One of our crawlers, Enok, is just over a year old. He is an avid crawler, who loves to escape the confines of the house. He can be long out of sight before anyone notices he has gone. But he hasn’t really got into walking yet. Hopefully it’s his next baby milestone. He can hang on to things and walk, but he still prefers crawling. When I arrived at Watoto Kicheko this morning he had already managed to crawl outside, along the verandah and down the ramp without anyone inside noticing.
I saw him out on the rough concrete, happily crawling, and decided to take him for a good bit of exercise, up the hill, past the cars, as far as the dog, who (as usual) wanted to lick his face. Then we went all the way back for a drive around in a big green plastic car. After a while some of the other kids started to play with him, and I could go back to work.
Baby Milestones at Quarter to Twelve
It will take quite a bit more practice, but the look on Enok’s face was enough to know that he enjoyed the feeling of being upright. He has ten to two feet, and they sometimes veer towards quarter to twelve. He pays more attention to his surroundings than performing the trick of walking, but soon he will be able to do it without giving it any attention!
I’ve always found the baby milestone of learning to walk to be fascinating, perhaps even more profound than the transition from babble to talking; perhaps because it’s a quicker process. But I’ve noticed relatively sombre children becoming very happy once they can walk. I even remember one extremely bad tempered girl who became a smiling, laughing princess after she learned to walk.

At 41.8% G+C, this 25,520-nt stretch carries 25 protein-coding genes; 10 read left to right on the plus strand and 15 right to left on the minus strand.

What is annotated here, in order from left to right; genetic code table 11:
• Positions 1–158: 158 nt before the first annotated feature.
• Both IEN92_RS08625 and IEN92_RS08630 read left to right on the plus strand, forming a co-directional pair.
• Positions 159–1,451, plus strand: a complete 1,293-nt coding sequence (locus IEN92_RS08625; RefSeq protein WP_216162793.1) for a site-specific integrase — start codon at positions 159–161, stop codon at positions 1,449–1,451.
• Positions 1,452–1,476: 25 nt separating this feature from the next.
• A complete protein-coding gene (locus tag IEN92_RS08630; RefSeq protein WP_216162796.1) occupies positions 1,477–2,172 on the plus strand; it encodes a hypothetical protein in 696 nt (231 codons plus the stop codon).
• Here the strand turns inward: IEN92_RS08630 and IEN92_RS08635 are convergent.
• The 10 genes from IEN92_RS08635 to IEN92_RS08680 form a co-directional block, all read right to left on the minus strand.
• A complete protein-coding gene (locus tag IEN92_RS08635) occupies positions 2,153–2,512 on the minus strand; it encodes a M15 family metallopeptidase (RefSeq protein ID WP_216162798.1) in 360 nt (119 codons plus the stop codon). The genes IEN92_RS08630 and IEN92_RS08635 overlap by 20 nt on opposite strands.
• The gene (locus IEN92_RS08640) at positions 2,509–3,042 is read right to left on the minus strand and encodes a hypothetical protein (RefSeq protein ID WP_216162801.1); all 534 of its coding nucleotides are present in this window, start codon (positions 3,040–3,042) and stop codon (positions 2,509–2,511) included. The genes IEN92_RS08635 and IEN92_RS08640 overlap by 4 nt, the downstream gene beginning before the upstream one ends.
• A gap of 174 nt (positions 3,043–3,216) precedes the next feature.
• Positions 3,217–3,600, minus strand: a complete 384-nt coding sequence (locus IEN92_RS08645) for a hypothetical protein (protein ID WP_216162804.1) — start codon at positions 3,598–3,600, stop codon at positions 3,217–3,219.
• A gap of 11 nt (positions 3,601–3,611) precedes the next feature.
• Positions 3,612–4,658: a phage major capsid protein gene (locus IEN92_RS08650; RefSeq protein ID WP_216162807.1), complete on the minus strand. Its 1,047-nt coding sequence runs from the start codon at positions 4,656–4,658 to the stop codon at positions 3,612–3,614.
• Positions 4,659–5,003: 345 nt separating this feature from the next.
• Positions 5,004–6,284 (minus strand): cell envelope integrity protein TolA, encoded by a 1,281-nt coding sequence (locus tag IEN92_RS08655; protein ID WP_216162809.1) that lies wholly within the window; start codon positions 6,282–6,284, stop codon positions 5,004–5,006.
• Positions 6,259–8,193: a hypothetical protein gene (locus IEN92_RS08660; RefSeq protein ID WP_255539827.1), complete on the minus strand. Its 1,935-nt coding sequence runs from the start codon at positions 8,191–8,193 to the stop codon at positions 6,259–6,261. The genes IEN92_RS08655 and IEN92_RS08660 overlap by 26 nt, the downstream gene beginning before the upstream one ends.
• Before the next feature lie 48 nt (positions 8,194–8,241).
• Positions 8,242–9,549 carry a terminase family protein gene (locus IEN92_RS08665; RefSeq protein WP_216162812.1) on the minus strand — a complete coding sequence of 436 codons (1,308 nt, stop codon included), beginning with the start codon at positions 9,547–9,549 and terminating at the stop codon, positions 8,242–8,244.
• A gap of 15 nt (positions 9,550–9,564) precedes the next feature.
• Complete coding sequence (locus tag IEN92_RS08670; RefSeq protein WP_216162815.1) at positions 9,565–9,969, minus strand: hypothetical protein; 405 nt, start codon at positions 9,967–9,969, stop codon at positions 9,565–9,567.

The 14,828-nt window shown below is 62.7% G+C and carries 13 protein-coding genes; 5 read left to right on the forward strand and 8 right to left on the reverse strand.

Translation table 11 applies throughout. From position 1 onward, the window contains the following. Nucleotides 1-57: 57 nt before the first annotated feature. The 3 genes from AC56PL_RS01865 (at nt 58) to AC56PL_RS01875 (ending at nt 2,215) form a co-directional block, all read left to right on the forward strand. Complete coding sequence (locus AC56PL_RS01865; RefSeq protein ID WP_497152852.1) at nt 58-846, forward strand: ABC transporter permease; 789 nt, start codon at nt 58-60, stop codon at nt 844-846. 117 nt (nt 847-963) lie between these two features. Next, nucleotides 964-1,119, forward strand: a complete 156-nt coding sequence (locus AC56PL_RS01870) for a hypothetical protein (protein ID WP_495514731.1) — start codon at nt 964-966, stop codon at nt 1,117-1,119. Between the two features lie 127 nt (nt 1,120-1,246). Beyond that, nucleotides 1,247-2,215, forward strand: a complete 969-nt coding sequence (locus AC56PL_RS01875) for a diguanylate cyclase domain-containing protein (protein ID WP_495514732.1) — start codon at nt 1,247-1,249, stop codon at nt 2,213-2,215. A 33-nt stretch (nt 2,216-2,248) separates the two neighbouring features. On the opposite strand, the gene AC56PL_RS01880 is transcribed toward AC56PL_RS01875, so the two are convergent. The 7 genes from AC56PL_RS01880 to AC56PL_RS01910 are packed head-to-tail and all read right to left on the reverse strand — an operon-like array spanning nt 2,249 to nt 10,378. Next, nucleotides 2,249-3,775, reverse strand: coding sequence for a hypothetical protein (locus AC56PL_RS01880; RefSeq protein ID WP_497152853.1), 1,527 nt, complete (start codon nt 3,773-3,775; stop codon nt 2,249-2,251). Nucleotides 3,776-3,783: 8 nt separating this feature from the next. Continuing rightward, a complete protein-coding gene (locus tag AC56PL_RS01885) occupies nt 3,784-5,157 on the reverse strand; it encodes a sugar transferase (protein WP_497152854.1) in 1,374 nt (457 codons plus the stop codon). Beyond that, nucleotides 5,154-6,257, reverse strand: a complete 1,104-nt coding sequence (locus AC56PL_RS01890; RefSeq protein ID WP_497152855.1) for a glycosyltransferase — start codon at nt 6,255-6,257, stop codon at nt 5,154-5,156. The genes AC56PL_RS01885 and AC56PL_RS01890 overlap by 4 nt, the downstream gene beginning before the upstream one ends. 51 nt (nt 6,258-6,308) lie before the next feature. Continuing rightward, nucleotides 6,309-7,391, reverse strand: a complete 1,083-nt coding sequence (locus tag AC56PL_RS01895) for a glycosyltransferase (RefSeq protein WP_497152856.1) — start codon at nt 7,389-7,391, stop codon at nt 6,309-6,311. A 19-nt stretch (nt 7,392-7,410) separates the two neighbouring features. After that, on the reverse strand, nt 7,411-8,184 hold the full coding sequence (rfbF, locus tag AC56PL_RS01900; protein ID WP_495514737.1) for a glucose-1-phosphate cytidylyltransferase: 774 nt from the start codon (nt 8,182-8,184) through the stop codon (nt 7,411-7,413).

Playing with Enok seems to have become the flavor of the morning now, as one of the other kids has been pushing him around in the car, helping him walk, and generally looking after him. But I’m sure he’ll do the hardest parts of the work himself. He already has the bug; he so much wants to do what the other kids are doing.
Baby Milestones, Health and Treatment
Like a number of our children, Enok has lifelong health needs. However, given the right care and treatment, he should be able to do everything that healthy kids do. He is eating, sleeping and growing well, and it’s his temperament that reassures us the most: he has a beautiful, gentle nature, and a sweet smile to go with it.
I’m always tempted to pick him up, and I don’t think I’m the only one. But I think walking is much more important now. And it’s nice to know that he will eventually walk, no matter how often people pick him up!